Centre for Studies in Science Policy
School of Social Sciences, JNU
Invites you to a
Shaping cultures of prediction: Knowledge, authority and the construction of climate change
Centre for Science Studies,
Aarhus University, Denmark.
Venue: Room No. 227, 2nd Floor, SSS-1
Time: 3:00 P.M.
Date: Friday, 29th January, 2016
Abstract: Computer simulation was adopted quickly in the atmospheric sciences since the early 1950s. Successes in weather and climate simulation increased the attraction and authority of this approach. A growing number of groups, first in the USA, later also in Australia and Europe, engaged in the development and use of climate models. Already in the late 1970s, climate modeling had become a dominant resource for the production of knowledge about climate. In this presentation I will present a historical account of climatology and climate modeling and argue: First, climate modeling and simulation have significantly changed the science of climate and the very understanding of the term climate; second, climate models initially served heuristic purposes to investigate and better understand atmospheric processes. Since the 1970s, climate prediction became a predominant role and a new culture of climate prediction emerged.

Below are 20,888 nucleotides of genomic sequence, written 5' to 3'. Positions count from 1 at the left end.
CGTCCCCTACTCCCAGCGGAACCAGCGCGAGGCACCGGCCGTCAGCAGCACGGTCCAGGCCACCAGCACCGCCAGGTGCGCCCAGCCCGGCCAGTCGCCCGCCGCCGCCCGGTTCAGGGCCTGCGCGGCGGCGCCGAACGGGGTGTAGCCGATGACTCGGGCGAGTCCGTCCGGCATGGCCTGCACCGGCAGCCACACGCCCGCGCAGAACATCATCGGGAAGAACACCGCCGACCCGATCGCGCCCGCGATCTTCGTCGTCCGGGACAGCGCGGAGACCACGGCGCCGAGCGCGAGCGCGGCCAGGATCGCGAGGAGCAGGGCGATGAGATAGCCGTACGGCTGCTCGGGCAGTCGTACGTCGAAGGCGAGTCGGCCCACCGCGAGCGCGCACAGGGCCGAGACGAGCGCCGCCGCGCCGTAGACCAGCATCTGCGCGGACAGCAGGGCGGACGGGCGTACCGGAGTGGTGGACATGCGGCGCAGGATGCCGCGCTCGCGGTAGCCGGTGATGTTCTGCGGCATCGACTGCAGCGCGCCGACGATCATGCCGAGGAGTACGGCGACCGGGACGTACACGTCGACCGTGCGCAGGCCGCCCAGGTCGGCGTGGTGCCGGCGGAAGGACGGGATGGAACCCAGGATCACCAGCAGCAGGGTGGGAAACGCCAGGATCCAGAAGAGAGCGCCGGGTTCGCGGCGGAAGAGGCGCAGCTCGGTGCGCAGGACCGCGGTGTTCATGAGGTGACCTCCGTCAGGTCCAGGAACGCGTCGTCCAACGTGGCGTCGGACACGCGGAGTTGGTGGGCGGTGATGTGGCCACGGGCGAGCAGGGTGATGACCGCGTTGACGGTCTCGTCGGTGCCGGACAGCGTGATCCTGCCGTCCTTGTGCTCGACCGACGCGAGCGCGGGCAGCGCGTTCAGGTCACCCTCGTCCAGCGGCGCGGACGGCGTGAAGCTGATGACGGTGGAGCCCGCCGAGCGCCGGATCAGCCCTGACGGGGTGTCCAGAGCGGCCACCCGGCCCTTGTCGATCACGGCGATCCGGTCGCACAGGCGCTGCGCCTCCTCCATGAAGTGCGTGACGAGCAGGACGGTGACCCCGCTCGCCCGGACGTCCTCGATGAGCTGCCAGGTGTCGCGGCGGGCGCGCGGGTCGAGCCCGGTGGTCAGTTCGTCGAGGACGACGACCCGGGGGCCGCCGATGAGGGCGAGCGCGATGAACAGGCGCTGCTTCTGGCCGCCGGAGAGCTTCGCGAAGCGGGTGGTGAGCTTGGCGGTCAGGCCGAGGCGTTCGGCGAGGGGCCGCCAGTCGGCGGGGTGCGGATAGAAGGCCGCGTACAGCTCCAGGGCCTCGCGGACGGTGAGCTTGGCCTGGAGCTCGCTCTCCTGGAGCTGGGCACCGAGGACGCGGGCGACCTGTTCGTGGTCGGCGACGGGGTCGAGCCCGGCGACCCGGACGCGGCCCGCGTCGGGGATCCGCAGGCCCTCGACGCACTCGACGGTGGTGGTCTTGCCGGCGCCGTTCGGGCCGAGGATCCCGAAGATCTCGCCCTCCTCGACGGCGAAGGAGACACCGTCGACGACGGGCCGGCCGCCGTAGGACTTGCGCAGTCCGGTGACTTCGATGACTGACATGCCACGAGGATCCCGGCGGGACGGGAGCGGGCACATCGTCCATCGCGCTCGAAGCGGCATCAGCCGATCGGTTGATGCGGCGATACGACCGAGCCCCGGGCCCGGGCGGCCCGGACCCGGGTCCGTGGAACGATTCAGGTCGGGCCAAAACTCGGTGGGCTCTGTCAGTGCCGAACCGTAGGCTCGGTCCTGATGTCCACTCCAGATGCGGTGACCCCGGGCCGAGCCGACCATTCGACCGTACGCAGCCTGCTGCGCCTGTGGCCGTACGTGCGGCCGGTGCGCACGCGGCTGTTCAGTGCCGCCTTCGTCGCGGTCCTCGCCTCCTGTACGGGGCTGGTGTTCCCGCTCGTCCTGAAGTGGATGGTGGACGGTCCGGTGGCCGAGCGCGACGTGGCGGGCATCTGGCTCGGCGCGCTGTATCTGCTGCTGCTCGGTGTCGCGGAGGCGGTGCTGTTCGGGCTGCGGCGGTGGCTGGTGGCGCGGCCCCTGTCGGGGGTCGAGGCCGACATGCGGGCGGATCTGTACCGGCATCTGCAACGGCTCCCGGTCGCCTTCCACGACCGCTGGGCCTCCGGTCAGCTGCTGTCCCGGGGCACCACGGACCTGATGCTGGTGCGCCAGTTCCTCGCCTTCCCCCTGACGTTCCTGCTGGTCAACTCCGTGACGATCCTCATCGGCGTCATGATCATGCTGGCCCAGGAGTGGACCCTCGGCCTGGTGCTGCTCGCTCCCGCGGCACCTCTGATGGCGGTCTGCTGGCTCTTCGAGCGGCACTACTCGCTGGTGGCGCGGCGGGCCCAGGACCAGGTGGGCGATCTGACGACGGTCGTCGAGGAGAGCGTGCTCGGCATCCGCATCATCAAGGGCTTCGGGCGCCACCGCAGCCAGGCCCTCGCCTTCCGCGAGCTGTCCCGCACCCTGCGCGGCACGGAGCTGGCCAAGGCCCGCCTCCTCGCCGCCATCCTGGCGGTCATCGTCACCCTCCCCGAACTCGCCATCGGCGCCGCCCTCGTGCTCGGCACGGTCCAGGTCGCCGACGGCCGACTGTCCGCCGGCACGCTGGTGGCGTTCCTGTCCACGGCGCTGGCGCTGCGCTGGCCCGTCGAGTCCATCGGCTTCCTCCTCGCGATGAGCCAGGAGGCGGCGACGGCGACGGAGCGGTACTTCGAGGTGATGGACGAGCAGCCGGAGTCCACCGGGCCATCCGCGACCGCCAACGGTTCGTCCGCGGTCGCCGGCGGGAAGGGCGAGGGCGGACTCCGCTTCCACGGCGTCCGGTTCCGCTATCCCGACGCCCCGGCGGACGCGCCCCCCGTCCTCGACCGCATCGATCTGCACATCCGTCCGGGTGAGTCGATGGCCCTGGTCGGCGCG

About the Speaker: Matthias Heymann is Associate Professor for the History of Science and Technology at the Centre for Science Studies, Aarhus Unversity, Denmark. His research focuses on the history of environmental science and technology. He led a Danish-US research project on the history of science and technology in Cold War Greenland (2010-2013) and currently leads the project "Shaping Cultures of Prediction: Knowledge, Authority, and the Construction of Climate Change". He is Associate Editor of Centaurus and Domain Editor of WIREs Climate Change for the Domain Climate, History, Society, Culture.
All are welcome to attend the lecture.
Coordinators, CSSP Lecture Series